Summary of the invited presentation at Relevance 2022 conference in Estonian National MuseumMe-Mind project is seeking to find out measures for understanding impact of the cultural and creative industries. Estonian National Museum and Pisa Internet Festival have been case studies around which we are reflecting about the questions of how to best measure and understand the impact in our data-rich worlds. On the one hand, there seems to be plenty of data, collected by public and private actors, clumped together with a promise to capture what counts.
But CCIs are not the only ones trapped by the question of impact. Research funding agencies all over the world are looking for good ways of showing impact of research, similarly intangible and ephemeral, influencing us over long term and their influence is often hard to disentangle from all the other aspects.
Museums have previously also sought to understand their impacts, identifying, for instance, a social impacts map, that covers a range of impacts clustered to be societal or individual, intrinsic or instrumental.
An example of social impacts map. To know more please download here the full report of LEM – The Learning Museum and Emilia-Romagna Region
But many other institutions in society will also want to claim ability to impact the same space – schools, literature, urban development, governmental and non-governmental institutions. In the space of multiple actors, it is hard for the CCIs to try to distinguish their role from the role and impact of others. And while one critical way to go about it would be to ask – does it matter? Is it not enough that we know that impact is there, even if we don’t know precisely how large and how did we get there? Or we can go about trying to tease out some data to see if we are making impact.
Me-Mind project has been looking at data as a way to show some impact. Our data inventory led us to sort through seven UNESCO inspired groups of indicators – looking for data about direct and indirect economic indicators, at educational, governance, heritage, equality, social participation and communication as areas where CCIs are making an impact. After identifying 97 indicators we stopped – there is more data, there are more questions to be teased out, but the question is, can we make anything valuable with the data and the indicators we have.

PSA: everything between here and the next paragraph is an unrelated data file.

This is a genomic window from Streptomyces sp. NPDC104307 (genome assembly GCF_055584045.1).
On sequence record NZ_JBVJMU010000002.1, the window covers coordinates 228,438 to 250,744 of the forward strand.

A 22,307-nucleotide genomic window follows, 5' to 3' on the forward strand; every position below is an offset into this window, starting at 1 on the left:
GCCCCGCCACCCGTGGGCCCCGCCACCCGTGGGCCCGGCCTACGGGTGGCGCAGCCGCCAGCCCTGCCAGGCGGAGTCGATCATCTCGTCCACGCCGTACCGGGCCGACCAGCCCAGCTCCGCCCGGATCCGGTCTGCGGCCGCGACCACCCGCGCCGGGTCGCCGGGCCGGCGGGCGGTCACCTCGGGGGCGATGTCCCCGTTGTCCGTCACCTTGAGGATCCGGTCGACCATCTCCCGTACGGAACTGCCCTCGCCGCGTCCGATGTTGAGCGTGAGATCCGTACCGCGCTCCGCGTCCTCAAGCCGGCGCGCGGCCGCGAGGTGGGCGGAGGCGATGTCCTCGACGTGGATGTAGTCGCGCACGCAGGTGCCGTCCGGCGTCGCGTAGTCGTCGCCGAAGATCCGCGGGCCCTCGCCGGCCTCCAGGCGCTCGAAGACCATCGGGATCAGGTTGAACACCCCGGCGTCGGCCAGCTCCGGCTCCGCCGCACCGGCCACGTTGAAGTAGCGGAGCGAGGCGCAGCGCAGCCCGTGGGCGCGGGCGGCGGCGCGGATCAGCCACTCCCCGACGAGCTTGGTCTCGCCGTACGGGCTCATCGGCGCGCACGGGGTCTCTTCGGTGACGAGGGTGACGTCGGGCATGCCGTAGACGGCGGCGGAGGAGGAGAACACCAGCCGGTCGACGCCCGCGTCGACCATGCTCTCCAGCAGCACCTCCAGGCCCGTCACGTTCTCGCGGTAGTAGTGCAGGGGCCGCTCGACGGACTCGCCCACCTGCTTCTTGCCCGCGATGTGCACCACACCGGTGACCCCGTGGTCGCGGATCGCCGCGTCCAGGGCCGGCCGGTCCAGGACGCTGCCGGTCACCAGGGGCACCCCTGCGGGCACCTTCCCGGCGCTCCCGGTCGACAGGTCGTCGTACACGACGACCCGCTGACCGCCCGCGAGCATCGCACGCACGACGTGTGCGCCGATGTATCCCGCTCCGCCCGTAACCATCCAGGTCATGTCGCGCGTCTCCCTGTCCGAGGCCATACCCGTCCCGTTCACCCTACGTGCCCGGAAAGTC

Because what also has become evident from our processes so far are that we can’t always read the data that we have. And not always is the data we have access to a good measure of the things we need to know. We need to be able to critically discuss the trustworthiness of the data we have – how was it collected, for whom was it collected, does it really stand for what we hoping it should stand for? But also, to which extent does creative or playful engagement with data and also cultural data help us to get closer to understanding the impact. We explore this further at our exhibition Number Fascination – A reflection on data and measuring.
To conclude, I invite all of us to reflect on the following issues. Do we always understand the difference between primary and secondary data, between quantitative and qualitative data? Reflecting on why the data were collected and what kind of insights it tries to give us. Data are not generic and taking out of its context it does often lose its meaning. Context remains critical to understand what data tries to tell us. We also need to understand and reflect on the difference between what is been done and what impact it might have. When we measure our own activities, our outputs, it is not the same as the impact we get. Yet, there is nothing wrong in keeping a detailed track of our own achievements and outputs as we might be able to relate these activities to our impact in a more indirect ways.
Cultural and Creative industries collect a lot of data, they often report to funders, governors etc. but not always are these data used for internal development work and planning, nor is it used to validate our ideas about impact and relevance. We can start by critically investigating the data we have and gather insights we can rom that. We can also investigate the data other people collect around us. Does that data have interesting insights that help us to understand our position in society? However, while investigating secondary data, we need always to consider the context in which secondary data is collected – whose interest does it serve? As data is never neutral, it is always captured for specific purposes, and thus comes with limitations and conditions. We need to be critically aware of the premises of the data we use for our purposes. So to conclude – instead of providing a silver bullet solution to our ponderings about impact and relevance, data will leave us with questions and challenges that need further investigations, and reflections.
The article is part of Pille Pruulmann Vengerfeldt’s speech at the Relevance 2022 conference hosted by Estonian National Museum.
It is possible to watch the full speech on the Youtube channel of the museum here.